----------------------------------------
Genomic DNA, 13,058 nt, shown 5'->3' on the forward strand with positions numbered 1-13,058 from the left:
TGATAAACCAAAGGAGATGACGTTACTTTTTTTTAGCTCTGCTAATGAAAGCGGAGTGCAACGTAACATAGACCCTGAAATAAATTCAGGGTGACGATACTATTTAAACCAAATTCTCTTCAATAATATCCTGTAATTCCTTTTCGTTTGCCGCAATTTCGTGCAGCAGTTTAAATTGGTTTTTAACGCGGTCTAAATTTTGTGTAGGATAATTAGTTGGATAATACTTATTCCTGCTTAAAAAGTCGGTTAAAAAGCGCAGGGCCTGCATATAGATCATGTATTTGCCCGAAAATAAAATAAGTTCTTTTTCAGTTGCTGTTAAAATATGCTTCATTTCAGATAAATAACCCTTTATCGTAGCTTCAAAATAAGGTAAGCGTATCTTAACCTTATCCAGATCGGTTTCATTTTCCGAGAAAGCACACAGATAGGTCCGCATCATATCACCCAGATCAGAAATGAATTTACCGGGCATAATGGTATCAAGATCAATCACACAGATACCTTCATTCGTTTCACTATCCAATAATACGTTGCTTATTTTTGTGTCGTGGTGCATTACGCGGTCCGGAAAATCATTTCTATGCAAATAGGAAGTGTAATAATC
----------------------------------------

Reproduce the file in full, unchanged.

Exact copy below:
Genomic DNA, 13,058 nt, shown 5'->3' on the forward strand with positions numbered 1-13,058 from the left:
TGATAAACCAAAGGAGATGACGTTACTTTTTTTTAGCTCTGCTAATGAAAGCGGAGTGCAACGTAACATAGACCCTGAAATAAATTCAGGGTGACGATACTATTTAAACCAAATTCTCTTCAATAATATCCTGTAATTCCTTTTCGTTTGCCGCAATTTCGTGCAGCAGTTTAAATTGGTTTTTAACGCGGTCTAAATTTTGTGTAGGATAATTAGTTGGATAATACTTATTCCTGCTTAAAAAGTCGGTTAAAAAGCGCAGGGCCTGCATATAGATCATGTATTTGCCCGAAAATAAAATAAGTTCTTTTTCAGTTGCTGTTAAAATATGCTTCATTTCAGATAAATAACCCTTTATCGTAGCTTCAAAATAAGGTAAGCGTATCTTAACCTTATCCAGATCGGTTTCATTTTCCGAGAAAGCACACAGATAGGTCCGCATCATATCACCCAGATCAGAAATGAATTTACCGGGCATAATGGTATCAAGATCAATCACACAGATACCTTCATTCGTTTCACTATCCAATAATACGTTGCTTATTTTTGTGTCGTGGTGCATTACGCGGTCCGGAAAATCATTTCTATGCAAATAGGAAGTGTAATAATC